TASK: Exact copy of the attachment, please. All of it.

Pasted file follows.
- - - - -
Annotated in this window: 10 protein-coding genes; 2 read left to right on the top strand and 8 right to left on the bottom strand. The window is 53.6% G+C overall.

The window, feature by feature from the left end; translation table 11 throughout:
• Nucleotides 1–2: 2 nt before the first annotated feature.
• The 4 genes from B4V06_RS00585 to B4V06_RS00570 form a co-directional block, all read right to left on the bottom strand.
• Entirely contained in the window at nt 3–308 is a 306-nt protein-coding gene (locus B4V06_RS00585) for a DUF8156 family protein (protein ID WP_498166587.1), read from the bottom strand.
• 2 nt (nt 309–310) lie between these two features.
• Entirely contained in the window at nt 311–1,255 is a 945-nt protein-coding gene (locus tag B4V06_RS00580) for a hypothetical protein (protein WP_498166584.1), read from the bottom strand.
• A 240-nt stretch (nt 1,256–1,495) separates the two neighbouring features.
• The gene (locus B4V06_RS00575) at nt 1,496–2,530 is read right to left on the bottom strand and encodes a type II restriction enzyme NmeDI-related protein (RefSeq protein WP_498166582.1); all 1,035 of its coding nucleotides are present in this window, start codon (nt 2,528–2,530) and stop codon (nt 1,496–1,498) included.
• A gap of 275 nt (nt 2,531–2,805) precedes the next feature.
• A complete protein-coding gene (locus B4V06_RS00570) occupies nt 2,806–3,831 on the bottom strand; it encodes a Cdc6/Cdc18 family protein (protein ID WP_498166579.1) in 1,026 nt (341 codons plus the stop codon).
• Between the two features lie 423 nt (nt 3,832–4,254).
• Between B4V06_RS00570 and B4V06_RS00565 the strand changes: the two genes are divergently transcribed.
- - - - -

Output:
Annotated in this window: 10 protein-coding genes; 2 read left to right on the top strand and 8 right to left on the bottom strand. The window is 53.6% G+C overall.

The window, feature by feature from the left end; translation table 11 throughout:
• Nucleotides 1–2: 2 nt before the first annotated feature.
• The 4 genes from B4V06_RS00585 to B4V06_RS00570 form a co-directional block, all read right to left on the bottom strand.
• Entirely contained in the window at nt 3–308 is a 306-nt protein-coding gene (locus B4V06_RS00585) for a DUF8156 family protein (protein ID WP_498166587.1), read from the bottom strand.
• 2 nt (nt 309–310) lie between these two features.
• Entirely contained in the window at nt 311–1,255 is a 945-nt protein-coding gene (locus tag B4V06_RS00580) for a hypothetical protein (protein WP_498166584.1), read from the bottom strand.
• A 240-nt stretch (nt 1,256–1,495) separates the two neighbouring features.
• The gene (locus B4V06_RS00575) at nt 1,496–2,530 is read right to left on the bottom strand and encodes a type II restriction enzyme NmeDI-related protein (RefSeq protein WP_498166582.1); all 1,035 of its coding nucleotides are present in this window, start codon (nt 2,528–2,530) and stop codon (nt 1,496–1,498) included.
• A gap of 275 nt (nt 2,531–2,805) precedes the next feature.
• A complete protein-coding gene (locus B4V06_RS00570) occupies nt 2,806–3,831 on the bottom strand; it encodes a Cdc6/Cdc18 family protein (protein ID WP_498166579.1) in 1,026 nt (341 codons plus the stop codon).
• Between the two features lie 423 nt (nt 3,832–4,254).
• Between B4V06_RS00570 and B4V06_RS00565 the strand changes: the two genes are divergently transcribed.